The loss of estrogen due to chemotherapy or hormone therapy meant that many women experienced loss of libido (sexual desire) and vaginal dryness which can make intercourse painful. Women experiencing these effects described these challenges in varying degrees. One woman spoke how her interest in sexual activity was totally gone after losing her breasts.
Others maintained their interest in sex but had to find ways of managing their symptoms, for example, through the use of lubricants to make intercourse more comfortable. However, while this allowed these women to have sex, for some it was not as spontaneous as they once had been.
When you were talking about the physical changes everything is dry. Everything is dry. We were, well we both were fairly intimate people, and very spur of the moment. Now it’s like... you’ve got to plan to have sex and it’s really...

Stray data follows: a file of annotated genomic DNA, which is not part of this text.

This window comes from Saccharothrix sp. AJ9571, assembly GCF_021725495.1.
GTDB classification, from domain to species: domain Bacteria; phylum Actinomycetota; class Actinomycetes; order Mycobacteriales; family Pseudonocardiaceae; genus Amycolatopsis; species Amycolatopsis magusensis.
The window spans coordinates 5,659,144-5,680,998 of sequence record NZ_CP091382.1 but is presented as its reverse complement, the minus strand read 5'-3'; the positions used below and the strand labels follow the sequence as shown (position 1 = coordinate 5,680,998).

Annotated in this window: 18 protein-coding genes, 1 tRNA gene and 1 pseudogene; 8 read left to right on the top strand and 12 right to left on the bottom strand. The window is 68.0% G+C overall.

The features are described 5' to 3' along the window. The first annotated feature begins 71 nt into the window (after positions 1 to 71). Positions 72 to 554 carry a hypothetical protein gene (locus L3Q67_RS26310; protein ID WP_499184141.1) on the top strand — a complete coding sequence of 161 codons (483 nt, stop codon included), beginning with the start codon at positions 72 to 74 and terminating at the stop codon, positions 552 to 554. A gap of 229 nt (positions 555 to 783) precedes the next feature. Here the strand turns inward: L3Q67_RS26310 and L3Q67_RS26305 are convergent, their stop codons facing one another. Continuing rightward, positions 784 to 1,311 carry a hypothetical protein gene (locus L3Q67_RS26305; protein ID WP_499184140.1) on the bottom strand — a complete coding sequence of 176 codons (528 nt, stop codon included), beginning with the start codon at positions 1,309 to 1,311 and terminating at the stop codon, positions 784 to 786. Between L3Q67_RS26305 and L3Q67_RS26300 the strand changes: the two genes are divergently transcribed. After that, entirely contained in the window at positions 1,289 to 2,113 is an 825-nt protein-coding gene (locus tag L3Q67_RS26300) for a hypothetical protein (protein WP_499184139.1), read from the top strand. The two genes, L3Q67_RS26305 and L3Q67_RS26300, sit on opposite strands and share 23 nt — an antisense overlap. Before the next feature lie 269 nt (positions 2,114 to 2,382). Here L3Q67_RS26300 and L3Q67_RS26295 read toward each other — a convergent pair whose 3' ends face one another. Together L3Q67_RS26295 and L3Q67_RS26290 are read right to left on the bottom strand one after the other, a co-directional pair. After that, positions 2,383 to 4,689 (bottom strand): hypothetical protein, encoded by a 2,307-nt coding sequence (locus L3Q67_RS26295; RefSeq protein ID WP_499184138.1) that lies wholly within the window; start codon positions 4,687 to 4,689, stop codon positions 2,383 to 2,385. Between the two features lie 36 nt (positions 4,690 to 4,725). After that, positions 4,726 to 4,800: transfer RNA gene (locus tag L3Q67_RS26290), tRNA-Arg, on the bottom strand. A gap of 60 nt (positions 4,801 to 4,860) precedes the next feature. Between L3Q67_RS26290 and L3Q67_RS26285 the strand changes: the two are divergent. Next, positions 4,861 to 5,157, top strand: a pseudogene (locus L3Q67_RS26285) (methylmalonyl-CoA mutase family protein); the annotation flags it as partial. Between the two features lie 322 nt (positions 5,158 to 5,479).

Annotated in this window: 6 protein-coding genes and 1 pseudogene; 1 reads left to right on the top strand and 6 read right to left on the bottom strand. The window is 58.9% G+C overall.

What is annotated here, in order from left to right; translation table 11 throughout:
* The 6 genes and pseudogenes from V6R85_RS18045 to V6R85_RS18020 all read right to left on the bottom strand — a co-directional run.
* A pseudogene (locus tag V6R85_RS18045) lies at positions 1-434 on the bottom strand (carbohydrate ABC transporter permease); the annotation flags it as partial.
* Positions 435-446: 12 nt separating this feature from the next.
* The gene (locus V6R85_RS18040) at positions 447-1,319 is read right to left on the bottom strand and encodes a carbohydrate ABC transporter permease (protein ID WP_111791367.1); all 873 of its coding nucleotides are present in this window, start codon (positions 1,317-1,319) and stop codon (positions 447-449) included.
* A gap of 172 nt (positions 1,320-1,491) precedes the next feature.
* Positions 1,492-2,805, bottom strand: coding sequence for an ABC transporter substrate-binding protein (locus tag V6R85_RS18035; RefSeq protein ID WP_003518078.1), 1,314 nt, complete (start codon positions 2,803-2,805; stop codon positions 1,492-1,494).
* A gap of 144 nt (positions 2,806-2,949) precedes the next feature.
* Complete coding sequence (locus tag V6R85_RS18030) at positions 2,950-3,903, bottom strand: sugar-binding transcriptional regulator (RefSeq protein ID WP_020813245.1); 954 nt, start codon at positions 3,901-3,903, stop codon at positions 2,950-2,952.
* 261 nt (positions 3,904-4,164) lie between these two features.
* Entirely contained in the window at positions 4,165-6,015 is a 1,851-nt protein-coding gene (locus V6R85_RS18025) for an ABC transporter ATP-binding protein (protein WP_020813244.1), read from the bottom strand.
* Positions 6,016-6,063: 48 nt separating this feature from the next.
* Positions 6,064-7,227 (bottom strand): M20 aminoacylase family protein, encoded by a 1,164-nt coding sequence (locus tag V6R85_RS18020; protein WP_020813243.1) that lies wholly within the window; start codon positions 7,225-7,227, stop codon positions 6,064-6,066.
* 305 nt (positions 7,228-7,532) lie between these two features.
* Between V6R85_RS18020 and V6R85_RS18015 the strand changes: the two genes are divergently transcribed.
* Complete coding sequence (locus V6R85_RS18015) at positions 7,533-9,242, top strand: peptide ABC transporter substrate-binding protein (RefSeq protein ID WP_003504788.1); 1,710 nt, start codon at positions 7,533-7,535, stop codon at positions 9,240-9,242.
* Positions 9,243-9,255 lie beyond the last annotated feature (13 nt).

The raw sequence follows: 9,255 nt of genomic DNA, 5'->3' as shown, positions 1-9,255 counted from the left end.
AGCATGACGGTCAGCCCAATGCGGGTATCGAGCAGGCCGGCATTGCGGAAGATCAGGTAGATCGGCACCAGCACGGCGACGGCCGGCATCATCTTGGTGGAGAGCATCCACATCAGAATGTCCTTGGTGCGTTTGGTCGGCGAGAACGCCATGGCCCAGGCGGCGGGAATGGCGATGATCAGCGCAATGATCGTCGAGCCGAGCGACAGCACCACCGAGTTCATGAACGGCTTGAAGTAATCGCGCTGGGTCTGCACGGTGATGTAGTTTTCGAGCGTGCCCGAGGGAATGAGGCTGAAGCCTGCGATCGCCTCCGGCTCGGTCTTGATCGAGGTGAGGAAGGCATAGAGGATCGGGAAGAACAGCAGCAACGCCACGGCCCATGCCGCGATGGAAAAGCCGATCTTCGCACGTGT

Interviewer: To kind of prepare yourself?
Because I had to prepare, yeah! So that’s a bit frustrating and my husband is so sensitive. He’s always afraid he’s going to hurt me. That’s... it just changes everything, but we’re still working on it 4 years later. We’re still dealing with it, it’s like "Honey it’s okay. I don’t want to hurt you." I had went through those, the ectopic pregnancies as well, which was... that was a little off for sex. But oh yeah! it’s definitely affecting us that way. I don’t think it’ll, well not that I don’t think they’ve told me nothing’s going to change. This is the new you and you’re going to learn to live it. You’re going to have to learn to live with it. It’s not the breast thing, that intimacy, that’s not what I’m talking about at all. It’s the effects of the drugs on lubrication.
Impacts on partners and relationships